Mindanao in 2015: Two events go down in history
John Unson (Philstar.com) - December 24, 2015 - 1:09am

COTABATO CITY, Philippines — Southerners will remember two events in 2015 that added colors to the rosy history of the Mindanao region.

These events are the now infamous Jan. 25, 2015 "Mamasapano incident" and the demise six months later of Datu Andal Ampatuan Sr., principal suspect in the Nov. 23, 2009 Maguindanao massacre, which left 58 people dead, 32 of them journalists.

The deadly encounter in Mamasapano town in Maguindanap occurred between operatives of the police's elite Special Action Force (SAF), members of the Moro Islamic Liberation Front (MILF) and a third group, the Bangsamoro Islamic Freedom Fighters (BIFF).

At least 44 SAF commandos, 17 MILF members and five innocent civilians perished in the gunfights, which erupted at dawn on Jan. 25, 2015 and lasted until past noontime the same day.

Also to be remembered by Mindanao folks for a long time was the death earlier that day of Malaysian terrorists Zulkifli bin Hir, most known as Marwan, the subject of the police operation in three barangays in Mamasapano.

The SAF men who killed Marwan in a dawn raid were on their way out when they were attacked by MILF and BIFF gunmen, provoking running firefights that waned only when representatives of the Malaysian-led International Monitoring Team (IMT) arrived and intervened.

The IMT, comprised of military and police officers from Malaysia, Brunei, Indonesia, Libya and non-uniformed conflict resolution experts from Japan, Norway and the European Union, has been helping oversee the enforcement of the interim government-MILF ceasefire accord in flashpoint areas in Mindanao since late 2003.

Marwan's cohort, the ethnic Maguindanaon bomber Abdulbasit Usman, who had escaped as SAF commandos stormed their hideout in Pidsandawan area in Mamasapano, was killed about five months later in Guindulugan town in Maguindanao by MILF forces under Imam Wahid Tundok.

What is now touted as the "Mamasapano incident" challenged the 18-year peace overture between the MILF and Malacañang.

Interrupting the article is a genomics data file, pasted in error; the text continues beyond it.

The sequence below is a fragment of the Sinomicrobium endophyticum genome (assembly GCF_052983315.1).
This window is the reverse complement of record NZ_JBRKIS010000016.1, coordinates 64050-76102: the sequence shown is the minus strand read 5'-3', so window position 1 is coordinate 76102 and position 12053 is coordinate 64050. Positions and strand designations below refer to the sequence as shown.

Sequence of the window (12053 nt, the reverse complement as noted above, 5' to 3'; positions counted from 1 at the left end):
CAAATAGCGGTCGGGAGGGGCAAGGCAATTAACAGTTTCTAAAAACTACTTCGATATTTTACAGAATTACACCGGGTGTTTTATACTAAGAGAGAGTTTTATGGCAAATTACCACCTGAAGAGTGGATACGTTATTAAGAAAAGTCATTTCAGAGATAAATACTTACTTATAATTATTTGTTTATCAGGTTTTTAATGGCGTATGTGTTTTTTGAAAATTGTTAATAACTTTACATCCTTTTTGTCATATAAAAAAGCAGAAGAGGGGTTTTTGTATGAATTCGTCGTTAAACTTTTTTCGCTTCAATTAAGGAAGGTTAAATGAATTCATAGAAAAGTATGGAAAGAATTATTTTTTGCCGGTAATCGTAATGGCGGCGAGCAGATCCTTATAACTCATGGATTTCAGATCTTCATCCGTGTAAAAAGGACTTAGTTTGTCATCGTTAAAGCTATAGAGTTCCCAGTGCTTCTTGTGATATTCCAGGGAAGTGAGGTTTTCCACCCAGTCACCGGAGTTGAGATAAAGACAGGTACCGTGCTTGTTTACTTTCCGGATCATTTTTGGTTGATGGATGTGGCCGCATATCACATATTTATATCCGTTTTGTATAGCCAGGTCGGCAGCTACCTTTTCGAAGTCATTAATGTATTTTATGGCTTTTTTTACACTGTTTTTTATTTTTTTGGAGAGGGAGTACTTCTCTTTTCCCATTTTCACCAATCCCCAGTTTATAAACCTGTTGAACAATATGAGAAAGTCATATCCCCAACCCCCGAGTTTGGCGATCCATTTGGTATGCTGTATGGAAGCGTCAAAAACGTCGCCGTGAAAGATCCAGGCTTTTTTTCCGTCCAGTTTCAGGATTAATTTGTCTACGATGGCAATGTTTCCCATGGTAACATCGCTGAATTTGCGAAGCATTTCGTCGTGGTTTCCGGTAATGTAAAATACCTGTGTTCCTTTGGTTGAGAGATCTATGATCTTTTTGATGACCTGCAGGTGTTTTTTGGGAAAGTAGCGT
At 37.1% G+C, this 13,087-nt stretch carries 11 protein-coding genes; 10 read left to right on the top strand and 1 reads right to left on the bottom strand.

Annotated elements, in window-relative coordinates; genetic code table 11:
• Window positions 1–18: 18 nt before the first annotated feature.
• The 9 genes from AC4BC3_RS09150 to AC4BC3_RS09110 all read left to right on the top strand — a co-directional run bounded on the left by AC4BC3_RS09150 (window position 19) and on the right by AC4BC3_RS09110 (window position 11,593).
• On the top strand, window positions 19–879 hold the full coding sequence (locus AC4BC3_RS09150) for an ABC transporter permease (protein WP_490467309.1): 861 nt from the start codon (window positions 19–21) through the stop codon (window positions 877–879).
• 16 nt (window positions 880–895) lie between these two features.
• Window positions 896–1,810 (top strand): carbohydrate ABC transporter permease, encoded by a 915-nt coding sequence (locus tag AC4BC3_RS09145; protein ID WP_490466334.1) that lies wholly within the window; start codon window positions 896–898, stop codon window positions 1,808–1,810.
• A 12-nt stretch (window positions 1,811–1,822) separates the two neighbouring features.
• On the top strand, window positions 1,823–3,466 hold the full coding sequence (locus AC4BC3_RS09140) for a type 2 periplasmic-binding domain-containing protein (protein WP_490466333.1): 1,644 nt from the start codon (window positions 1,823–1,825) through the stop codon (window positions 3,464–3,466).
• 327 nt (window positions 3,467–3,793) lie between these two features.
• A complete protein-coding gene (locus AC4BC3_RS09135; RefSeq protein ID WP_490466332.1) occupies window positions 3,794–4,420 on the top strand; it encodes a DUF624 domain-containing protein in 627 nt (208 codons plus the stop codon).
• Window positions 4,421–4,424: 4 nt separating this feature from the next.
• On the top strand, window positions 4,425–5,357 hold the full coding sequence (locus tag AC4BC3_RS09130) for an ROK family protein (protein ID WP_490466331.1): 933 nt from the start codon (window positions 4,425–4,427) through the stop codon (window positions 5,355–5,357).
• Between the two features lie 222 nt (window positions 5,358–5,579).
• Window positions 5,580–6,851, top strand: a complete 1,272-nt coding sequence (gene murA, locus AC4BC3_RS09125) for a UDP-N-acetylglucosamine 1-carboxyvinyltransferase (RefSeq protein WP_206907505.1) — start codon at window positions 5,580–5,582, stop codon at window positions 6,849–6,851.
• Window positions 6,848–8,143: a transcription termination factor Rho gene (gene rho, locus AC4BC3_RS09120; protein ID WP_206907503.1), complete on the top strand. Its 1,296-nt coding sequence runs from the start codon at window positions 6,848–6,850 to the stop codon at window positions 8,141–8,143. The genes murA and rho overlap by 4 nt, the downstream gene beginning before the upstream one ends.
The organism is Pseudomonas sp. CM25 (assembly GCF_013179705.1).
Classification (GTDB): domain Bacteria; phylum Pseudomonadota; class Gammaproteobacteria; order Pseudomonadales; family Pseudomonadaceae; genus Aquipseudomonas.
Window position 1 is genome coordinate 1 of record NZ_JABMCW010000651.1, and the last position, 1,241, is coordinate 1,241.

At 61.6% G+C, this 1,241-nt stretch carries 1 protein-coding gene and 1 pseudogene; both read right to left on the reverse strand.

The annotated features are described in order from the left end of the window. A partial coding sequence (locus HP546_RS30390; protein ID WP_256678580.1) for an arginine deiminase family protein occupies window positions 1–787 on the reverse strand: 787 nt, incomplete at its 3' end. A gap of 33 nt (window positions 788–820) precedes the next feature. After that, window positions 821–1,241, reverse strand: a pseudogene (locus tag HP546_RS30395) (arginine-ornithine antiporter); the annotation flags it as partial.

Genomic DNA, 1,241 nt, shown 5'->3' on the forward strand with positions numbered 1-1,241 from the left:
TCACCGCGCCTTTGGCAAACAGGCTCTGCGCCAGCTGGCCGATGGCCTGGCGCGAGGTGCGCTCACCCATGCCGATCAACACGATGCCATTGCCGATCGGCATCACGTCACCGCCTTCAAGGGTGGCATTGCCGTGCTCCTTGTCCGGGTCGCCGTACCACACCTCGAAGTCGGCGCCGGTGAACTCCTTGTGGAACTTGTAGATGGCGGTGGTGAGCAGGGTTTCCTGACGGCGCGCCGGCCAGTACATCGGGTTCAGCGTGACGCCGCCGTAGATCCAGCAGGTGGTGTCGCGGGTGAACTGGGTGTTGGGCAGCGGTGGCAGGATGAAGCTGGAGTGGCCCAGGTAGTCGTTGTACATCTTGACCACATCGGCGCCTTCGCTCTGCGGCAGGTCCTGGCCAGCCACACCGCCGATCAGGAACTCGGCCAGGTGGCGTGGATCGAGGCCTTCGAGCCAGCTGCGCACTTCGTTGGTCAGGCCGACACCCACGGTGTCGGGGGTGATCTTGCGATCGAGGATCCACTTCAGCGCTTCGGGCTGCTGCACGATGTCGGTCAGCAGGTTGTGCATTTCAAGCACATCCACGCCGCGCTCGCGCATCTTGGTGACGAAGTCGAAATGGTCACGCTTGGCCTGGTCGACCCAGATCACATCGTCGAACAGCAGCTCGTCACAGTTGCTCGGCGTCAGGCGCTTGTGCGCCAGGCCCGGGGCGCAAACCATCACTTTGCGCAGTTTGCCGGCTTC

It also stymied the enactment into law of the Bangsamoro Basic Law (BBL), the enabling measure for the replacement of the Autonomous Region in Muslim Mindanao (ARMM) with a more politically empowered Bangsamoro government.

The creation of such outfit is embodied in the government-MILF final compact dubbed the Comprehensive Agreement on the Bangsamoro.

The Mamasapano incident, which is for the MILF a result of government's failure to coordinate the tactical operation meant to neutralize Marwan and Usman, gave the BIFF, an extremist group sympathetic to the Islamic State of Iraq and Syria, publicity mileage for its jihadist ideals.

Residents of Mamasapano, a poor town in southwest of Maguindanao, have both good and sad stories about the January 25, 2015 incident in their municipality.

The saddest of these stories is about the deaths of five civilians trapped in the SAF-MILF-BIFF crossfire, which also caused the displacement of some 3,000 peasant families residing in the surroundings of the scenes of the deadly encounters.

The lighter story is about how the incident, as a consequence, ushered in about P100 million worth of development packages for the municipality, courtesy ARMM officials led by Gov. Mujiv Hataman, a political protégé of President Benigno Aquino III.

The projects, funded out of ARMM's 2013, 2014 and 2015 infrastructure subsidies, were implemented by the Hataman administration to help Mamasapano folks rise from underdevelopment and hasten their recovery from the adverse impacts of the carnage.